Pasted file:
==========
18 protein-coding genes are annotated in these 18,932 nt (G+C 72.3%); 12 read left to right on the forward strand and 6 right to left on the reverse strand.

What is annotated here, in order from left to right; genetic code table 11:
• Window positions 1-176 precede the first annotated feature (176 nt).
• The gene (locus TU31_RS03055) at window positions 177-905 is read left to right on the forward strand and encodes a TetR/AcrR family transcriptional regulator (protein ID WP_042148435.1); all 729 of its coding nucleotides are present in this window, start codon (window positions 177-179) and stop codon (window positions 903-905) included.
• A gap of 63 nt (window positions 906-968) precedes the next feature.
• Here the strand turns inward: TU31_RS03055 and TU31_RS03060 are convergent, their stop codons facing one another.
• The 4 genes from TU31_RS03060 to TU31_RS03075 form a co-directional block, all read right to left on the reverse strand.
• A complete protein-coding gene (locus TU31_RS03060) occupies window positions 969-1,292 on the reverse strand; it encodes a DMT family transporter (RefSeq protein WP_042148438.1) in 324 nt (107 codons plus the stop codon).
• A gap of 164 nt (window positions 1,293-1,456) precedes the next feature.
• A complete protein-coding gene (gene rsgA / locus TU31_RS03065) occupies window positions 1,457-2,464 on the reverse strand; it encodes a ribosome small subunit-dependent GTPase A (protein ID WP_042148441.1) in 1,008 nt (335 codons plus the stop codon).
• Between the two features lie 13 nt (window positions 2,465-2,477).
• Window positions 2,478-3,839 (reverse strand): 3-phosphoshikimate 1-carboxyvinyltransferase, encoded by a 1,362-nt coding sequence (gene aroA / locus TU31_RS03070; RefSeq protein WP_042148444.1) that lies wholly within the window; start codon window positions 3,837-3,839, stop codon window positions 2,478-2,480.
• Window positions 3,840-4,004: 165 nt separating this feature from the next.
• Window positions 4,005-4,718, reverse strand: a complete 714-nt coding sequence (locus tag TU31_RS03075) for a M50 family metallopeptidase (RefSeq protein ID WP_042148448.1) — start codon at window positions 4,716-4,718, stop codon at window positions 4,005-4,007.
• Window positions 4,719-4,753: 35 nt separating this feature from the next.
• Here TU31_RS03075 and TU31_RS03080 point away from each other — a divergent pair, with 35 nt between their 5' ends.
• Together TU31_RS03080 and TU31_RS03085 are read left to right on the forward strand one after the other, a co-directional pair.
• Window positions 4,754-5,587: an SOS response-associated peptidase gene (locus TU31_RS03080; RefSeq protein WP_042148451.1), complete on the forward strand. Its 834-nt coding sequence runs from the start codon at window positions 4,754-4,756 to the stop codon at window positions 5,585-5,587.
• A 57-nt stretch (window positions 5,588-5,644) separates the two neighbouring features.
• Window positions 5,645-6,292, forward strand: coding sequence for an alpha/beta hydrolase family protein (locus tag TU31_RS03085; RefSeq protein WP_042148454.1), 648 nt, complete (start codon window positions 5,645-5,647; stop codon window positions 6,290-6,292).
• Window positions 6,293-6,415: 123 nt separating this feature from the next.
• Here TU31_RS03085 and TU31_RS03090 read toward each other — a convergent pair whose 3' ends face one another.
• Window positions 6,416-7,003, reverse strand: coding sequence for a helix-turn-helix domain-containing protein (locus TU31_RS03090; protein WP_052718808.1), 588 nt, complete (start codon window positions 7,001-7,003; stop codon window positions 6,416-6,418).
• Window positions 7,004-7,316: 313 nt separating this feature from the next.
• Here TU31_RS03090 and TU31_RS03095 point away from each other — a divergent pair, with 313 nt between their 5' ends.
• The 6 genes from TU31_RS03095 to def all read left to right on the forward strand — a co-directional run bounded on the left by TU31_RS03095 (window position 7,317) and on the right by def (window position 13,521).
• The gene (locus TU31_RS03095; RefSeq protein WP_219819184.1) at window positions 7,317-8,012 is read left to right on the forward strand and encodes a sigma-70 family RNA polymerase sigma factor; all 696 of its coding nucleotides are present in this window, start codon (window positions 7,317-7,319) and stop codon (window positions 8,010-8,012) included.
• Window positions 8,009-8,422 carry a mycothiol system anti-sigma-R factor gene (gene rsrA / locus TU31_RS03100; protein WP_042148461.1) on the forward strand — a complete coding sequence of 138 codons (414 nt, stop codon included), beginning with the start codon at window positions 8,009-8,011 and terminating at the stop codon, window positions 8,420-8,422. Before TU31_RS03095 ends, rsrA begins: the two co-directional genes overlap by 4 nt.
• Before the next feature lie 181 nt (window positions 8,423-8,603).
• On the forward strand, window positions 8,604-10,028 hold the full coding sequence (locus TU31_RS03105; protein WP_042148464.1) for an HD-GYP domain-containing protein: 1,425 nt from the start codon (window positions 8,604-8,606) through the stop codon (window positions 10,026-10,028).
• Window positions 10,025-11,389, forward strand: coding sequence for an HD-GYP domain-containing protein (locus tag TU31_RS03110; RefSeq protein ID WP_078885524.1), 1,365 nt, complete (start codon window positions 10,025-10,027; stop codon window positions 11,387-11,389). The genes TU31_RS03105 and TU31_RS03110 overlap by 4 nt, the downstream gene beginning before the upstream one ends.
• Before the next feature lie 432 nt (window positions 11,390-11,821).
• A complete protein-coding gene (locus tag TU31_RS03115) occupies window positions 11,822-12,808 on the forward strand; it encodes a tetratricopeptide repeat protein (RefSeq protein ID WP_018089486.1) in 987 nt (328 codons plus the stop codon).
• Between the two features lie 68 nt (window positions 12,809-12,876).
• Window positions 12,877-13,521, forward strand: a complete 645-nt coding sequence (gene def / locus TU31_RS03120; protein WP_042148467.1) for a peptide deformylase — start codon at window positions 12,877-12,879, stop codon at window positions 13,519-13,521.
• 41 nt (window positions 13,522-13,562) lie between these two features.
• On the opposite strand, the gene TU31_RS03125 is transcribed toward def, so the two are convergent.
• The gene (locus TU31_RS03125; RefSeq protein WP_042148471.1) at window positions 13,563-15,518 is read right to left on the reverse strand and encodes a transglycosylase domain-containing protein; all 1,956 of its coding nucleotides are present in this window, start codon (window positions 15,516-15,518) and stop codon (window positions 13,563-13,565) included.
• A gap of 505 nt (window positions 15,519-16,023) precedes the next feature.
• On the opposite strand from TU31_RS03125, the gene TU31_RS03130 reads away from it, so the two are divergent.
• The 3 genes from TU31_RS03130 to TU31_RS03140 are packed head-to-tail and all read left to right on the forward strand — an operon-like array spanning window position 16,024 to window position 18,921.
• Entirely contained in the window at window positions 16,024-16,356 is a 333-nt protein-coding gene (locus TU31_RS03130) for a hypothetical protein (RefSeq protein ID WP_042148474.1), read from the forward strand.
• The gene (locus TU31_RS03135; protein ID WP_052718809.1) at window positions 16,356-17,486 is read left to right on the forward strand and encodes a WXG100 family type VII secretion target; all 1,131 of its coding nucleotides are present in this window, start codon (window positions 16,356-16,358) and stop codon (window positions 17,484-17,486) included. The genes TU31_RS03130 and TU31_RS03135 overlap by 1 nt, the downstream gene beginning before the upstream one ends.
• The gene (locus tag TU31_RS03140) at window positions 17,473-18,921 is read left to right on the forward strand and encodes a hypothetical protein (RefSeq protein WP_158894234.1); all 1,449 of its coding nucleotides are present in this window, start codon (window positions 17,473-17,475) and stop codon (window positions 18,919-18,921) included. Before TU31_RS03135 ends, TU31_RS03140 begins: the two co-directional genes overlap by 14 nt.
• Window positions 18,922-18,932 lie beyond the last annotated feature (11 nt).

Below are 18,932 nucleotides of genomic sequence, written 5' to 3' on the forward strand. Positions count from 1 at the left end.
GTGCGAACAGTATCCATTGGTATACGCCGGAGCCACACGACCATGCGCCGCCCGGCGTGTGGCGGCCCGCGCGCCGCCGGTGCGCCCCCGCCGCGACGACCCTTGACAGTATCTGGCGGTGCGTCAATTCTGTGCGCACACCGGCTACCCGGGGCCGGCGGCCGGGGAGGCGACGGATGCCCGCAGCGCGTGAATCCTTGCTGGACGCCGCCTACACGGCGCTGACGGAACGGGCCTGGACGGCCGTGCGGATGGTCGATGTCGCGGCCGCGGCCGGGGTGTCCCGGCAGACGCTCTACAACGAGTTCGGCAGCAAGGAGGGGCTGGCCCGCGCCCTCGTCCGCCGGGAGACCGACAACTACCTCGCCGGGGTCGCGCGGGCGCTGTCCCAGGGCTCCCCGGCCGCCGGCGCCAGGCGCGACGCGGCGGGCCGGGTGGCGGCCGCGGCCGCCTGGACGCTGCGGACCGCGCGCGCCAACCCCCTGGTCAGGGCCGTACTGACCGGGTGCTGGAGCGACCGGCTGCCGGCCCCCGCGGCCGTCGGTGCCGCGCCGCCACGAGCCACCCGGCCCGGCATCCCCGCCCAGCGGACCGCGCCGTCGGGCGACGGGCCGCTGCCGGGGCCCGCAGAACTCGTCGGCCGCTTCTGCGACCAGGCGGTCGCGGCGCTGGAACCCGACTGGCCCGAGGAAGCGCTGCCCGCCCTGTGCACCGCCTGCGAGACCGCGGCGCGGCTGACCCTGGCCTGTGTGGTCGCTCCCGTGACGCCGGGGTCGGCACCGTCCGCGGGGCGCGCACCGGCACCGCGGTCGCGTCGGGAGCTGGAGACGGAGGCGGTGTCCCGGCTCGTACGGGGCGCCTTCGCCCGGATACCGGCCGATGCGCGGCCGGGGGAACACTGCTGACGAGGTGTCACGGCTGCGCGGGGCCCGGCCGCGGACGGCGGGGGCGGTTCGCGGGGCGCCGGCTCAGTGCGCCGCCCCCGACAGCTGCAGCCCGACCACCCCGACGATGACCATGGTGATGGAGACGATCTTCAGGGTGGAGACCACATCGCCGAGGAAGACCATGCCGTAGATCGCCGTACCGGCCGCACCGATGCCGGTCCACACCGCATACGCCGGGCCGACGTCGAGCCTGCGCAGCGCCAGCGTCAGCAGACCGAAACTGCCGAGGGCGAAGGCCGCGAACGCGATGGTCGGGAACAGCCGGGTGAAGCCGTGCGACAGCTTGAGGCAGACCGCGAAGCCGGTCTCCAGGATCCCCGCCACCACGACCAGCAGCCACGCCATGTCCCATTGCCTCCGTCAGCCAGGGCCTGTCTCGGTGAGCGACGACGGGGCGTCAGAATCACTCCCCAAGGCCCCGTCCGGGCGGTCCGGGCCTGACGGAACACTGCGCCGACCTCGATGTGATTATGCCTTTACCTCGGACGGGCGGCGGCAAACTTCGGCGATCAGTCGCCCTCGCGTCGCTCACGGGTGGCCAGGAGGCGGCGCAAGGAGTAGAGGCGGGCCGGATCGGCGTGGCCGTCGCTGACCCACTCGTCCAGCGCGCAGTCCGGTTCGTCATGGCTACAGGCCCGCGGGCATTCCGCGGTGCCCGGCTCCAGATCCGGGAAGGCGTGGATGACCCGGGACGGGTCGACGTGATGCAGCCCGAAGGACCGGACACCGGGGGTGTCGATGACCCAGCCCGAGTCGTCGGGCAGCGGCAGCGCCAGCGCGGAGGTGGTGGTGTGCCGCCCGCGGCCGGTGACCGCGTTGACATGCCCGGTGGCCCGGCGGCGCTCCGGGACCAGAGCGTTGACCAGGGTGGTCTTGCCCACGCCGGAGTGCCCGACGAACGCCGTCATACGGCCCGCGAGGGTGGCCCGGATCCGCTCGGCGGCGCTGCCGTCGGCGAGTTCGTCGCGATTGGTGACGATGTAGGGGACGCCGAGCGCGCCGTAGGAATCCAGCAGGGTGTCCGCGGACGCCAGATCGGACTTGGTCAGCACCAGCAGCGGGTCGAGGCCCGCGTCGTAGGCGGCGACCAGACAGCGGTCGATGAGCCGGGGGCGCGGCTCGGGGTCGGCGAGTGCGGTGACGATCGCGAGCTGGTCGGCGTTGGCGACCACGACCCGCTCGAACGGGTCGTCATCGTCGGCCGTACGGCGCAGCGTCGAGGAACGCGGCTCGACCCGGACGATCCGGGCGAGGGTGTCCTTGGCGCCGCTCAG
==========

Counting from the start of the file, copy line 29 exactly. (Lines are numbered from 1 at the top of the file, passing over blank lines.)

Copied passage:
• Before the next feature lie 181 nt (window positions 8,423-8,603).